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Homemade flavored butter makes this pork chop supper — and many others — sing

(Photos by Scott Suchman for The Washington Post; food styling by Lisa Cherkasky for The Washington Post)
Skillet Pork Chops With Horseradish Green Beans
Total time:30 mins
Servings:4
Total time:30 mins
Servings:4
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Short ingredient lists and simple preparation: On weeknights, this is what many of us are seeking, but too often we end up with one-dimensional dishes — no delicious surprises.

Enter compound butter, a fancy name for softened butter swirled with your favorite spices, herbs and/or citrus.

This Skillet Pork Chops With Horseradish Green Beans is a great example of how even the simplest dish can be elevated by it. Here, you sear pork chops in a skillet. While they are cooking, you make a simple compound butter, using minced fresh chives and lemon zest. When ready, you transfer the chops to a platter and, using half the butter, add a dollop to each chop and cover them to keep them warm. Then, you add green beans in the same skillet to sear. When they are ready, you add the remaining butter to the beans, along with a spoonful of horseradish, and stir and swirl until each bean is coated and flavorful.

The butter adds bright creaminess and the horseradish a little zing, but I’ve made this dish, which is from “Five Ingredient Dinners” from America’s Test Kitchen, without the horseradish and it is quite good that way, too. (The entire recipe actually includes 10 ingredients, but the ATK book’s concept is that you already have half the items needed — butter, lemons, salt, pepper, oil and a little water — on hand, so you have to buy only five.)

Flavored butter is the restaurant-style hack that will instantly upgrade your home-cooked food

Some people like to form their compound butter into logs and refrigerate or freeze them. The butter can be frozen for up to three months, if wrapped tightly. I usually stir or whip mine and put it into ramekins, so I can use them for cooking or serve them on the table for spreading on bread, rolls or muffins.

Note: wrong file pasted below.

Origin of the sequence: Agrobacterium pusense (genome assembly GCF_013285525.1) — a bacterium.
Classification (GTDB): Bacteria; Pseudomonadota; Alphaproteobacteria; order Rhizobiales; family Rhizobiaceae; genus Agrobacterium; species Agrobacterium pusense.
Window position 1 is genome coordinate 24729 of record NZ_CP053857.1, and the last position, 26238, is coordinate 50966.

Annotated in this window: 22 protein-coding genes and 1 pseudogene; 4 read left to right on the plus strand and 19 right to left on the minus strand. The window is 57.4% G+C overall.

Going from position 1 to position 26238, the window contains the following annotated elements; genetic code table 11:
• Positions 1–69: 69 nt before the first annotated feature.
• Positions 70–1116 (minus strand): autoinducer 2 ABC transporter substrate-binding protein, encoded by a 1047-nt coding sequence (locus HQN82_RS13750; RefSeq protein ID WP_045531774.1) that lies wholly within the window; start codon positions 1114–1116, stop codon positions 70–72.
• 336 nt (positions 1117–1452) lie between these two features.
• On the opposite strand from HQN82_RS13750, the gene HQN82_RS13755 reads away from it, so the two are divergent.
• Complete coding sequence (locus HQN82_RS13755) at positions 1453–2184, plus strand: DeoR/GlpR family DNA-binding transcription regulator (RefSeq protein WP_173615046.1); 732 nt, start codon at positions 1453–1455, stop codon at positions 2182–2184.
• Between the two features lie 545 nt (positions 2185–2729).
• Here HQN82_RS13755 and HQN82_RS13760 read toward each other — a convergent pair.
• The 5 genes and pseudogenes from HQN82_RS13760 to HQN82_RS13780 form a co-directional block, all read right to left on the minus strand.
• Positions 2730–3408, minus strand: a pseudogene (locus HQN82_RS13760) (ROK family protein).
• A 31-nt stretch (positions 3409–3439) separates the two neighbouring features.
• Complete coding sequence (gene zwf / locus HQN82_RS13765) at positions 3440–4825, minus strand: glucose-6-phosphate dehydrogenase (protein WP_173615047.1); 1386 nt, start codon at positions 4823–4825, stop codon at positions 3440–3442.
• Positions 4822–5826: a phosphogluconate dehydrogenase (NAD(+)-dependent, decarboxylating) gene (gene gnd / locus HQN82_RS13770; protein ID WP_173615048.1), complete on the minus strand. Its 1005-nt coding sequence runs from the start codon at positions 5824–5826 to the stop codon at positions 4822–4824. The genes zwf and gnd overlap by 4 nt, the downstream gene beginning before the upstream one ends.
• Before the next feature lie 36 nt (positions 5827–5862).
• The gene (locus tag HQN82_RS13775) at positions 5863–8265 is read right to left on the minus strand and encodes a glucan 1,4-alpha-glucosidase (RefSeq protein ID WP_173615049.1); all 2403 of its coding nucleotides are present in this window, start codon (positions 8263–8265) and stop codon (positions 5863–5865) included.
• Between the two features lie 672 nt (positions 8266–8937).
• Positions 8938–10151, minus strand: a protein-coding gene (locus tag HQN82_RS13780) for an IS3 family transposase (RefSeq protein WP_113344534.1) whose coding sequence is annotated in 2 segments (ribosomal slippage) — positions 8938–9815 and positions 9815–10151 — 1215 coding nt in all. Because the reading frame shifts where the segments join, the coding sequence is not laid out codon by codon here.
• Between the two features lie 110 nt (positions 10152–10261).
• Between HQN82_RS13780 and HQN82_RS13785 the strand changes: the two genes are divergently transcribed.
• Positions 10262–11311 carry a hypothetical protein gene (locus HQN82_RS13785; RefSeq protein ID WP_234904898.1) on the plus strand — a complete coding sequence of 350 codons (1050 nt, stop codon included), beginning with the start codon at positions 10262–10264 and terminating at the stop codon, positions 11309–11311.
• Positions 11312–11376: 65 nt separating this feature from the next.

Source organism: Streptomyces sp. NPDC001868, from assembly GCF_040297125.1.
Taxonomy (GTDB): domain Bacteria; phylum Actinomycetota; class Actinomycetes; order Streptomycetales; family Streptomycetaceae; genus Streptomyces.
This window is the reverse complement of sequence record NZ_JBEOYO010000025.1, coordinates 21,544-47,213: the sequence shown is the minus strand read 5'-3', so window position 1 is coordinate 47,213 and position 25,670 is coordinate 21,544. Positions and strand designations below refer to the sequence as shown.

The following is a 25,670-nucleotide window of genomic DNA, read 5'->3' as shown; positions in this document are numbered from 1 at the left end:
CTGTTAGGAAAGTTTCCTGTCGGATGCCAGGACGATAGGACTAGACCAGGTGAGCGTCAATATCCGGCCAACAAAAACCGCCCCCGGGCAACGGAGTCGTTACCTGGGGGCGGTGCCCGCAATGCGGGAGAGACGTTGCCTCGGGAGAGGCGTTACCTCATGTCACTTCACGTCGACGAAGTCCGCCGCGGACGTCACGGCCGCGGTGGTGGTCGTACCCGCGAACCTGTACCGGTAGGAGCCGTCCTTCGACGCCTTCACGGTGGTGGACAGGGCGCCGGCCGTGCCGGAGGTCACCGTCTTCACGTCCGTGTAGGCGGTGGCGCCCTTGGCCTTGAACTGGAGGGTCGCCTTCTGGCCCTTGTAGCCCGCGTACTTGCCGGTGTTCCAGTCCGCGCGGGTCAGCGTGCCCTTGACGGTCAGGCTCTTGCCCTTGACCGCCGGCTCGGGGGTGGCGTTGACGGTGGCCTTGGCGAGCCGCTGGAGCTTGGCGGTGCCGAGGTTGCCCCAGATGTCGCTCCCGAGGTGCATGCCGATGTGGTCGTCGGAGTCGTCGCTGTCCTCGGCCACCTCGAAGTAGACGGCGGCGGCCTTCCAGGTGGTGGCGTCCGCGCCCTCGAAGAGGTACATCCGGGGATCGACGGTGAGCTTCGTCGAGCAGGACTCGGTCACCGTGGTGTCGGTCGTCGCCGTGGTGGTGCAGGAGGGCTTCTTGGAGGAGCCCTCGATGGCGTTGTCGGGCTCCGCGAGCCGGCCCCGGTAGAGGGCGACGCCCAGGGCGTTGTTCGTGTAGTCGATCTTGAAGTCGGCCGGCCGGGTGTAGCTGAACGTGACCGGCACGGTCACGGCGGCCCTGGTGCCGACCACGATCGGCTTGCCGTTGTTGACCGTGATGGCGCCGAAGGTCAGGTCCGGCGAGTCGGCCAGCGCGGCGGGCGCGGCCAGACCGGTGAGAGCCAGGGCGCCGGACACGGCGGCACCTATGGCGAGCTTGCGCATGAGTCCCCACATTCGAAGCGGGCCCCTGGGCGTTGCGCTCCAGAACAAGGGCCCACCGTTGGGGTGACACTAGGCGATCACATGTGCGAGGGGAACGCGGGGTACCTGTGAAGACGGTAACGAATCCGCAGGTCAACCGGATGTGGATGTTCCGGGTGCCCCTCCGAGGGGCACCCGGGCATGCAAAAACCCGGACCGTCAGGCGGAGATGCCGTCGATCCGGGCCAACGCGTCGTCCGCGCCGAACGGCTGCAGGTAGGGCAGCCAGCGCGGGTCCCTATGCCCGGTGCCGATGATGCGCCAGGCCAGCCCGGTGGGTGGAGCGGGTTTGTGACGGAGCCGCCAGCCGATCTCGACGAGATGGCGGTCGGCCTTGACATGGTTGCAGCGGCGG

Along with being a flavor boost, compound butter allows you to use up those lingering fresh herbs. For example, this dish calls for two tablespoons of chives, but then what to do with the rest? If you make a larger batch of butter, you can use them all up. Then, the butter is great on toast or English muffins, melted into hot pasta or a baked potato.

I’ve made compound butters with so many things, including wilting parsley and fresh thyme, shriveling garlic cloves and leftover shallots.

To make it, start with softened butter. To soften, stand a stick on its end in the microwave and blast it for about eight seconds on high. This trick my colleague Daniela Galarza taught me softens the butter, but still keeps it cool. If it needs to soften a bit more, microwave it for another second or two. (Read Becky Krystal’s primer on various ways to soften butter.)

How to soften butter quickly, and why it matters for your baking

Then, put the softened butter in a bowl and whisk it until it is soft and creamy. (If making a large batch, you can whip it in a stand mixer or with a handheld mixer, but it isn’t essential.) Make it with salted butter or add a pinch of salt to unsalted butter and drop in the herbs, citrus zest or whatever flavor combinations you like. Then just whisk it until it is well combined.

One-pan pizza broccoli puts pantry-friendly cooking into quick and tasty practice

To wrap it for freezing, transfer the butter to parchment or wax paper, roll it into a log and tightly twist the ends of the paper closed. Or, if you prefer, spoon it into a small ramekin or a freezer-safe container, smooth the top and tightly wrap or cover.